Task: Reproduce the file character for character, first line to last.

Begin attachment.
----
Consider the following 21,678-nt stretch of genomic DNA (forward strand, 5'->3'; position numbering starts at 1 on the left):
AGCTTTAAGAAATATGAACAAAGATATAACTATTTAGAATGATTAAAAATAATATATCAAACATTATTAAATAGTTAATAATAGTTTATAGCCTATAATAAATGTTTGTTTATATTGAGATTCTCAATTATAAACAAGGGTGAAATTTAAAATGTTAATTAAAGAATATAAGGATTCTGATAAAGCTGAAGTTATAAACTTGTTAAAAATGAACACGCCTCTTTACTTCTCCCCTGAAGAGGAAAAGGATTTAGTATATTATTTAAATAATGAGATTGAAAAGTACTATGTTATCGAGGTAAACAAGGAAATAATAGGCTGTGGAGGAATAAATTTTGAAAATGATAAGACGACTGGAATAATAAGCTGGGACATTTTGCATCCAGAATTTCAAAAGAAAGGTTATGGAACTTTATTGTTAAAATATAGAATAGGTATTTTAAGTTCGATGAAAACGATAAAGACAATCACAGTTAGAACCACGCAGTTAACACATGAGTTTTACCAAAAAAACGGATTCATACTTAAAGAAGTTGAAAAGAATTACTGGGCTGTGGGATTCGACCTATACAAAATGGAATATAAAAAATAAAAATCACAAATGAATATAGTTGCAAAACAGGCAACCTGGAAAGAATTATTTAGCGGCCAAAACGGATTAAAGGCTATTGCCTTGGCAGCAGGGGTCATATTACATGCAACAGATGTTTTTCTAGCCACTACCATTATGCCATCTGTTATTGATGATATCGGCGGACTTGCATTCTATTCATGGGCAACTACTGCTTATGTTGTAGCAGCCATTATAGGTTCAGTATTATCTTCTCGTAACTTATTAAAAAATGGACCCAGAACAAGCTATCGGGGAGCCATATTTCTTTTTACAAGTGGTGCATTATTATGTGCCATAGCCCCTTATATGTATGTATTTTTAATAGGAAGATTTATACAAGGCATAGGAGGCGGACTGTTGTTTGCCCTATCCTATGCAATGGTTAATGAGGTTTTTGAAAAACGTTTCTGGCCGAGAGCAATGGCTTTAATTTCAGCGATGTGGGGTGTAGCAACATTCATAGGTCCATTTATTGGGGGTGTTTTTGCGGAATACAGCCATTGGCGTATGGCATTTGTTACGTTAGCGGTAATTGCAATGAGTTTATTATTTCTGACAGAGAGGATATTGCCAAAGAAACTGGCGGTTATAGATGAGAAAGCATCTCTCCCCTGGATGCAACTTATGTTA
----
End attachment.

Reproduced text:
Consider the following 21,678-nt stretch of genomic DNA (forward strand, 5'->3'; position numbering starts at 1 on the left):
AGCTTTAAGAAATATGAACAAAGATATAACTATTTAGAATGATTAAAAATAATATATCAAACATTATTAAATAGTTAATAATAGTTTATAGCCTATAATAAATGTTTGTTTATATTGAGATTCTCAATTATAAACAAGGGTGAAATTTAAAATGTTAATTAAAGAATATAAGGATTCTGATAAAGCTGAAGTTATAAACTTGTTAAAAATGAACACGCCTCTTTACTTCTCCCCTGAAGAGGAAAAGGATTTAGTATATTATTTAAATAATGAGATTGAAAAGTACTATGTTATCGAGGTAAACAAGGAAATAATAGGCTGTGGAGGAATAAATTTTGAAAATGATAAGACGACTGGAATAATAAGCTGGGACATTTTGCATCCAGAATTTCAAAAGAAAGGTTATGGAACTTTATTGTTAAAATATAGAATAGGTATTTTAAGTTCGATGAAAACGATAAAGACAATCACAGTTAGAACCACGCAGTTAACACATGAGTTTTACCAAAAAAACGGATTCATACTTAAAGAAGTTGAAAAGAATTACTGGGCTGTGGGATTCGACCTATACAAAATGGAATATAAAAAATAAAAATCACAAATGAATATAGTTGCAAAACAGGCAACCTGGAAAGAATTATTTAGCGGCCAAAACGGATTAAAGGCTATTGCCTTGGCAGCAGGGGTCATATTACATGCAACAGATGTTTTTCTAGCCACTACCATTATGCCATCTGTTATTGATGATATCGGCGGACTTGCATTCTATTCATGGGCAACTACTGCTTATGTTGTAGCAGCCATTATAGGTTCAGTATTATCTTCTCGTAACTTATTAAAAAATGGACCCAGAACAAGCTATCGGGGAGCCATATTTCTTTTTACAAGTGGTGCATTATTATGTGCCATAGCCCCTTATATGTATGTATTTTTAATAGGAAGATTTATACAAGGCATAGGAGGCGGACTGTTGTTTGCCCTATCCTATGCAATGGTTAATGAGGTTTTTGAAAAACGTTTCTGGCCGAGAGCAATGGCTTTAATTTCAGCGATGTGGGGTGTAGCAACATTCATAGGTCCATTTATTGGGGGTGTTTTTGCGGAATACAGCCATTGGCGTATGGCATTTGTTACGTTAGCGGTAATTGCAATGAGTTTATTATTTCTGACAGAGAGGATATTGCCAAAGAAACTGGCGGTTATAGATGAGAAAGCATCTCTCCCCTGGATGCAACTTATGTTA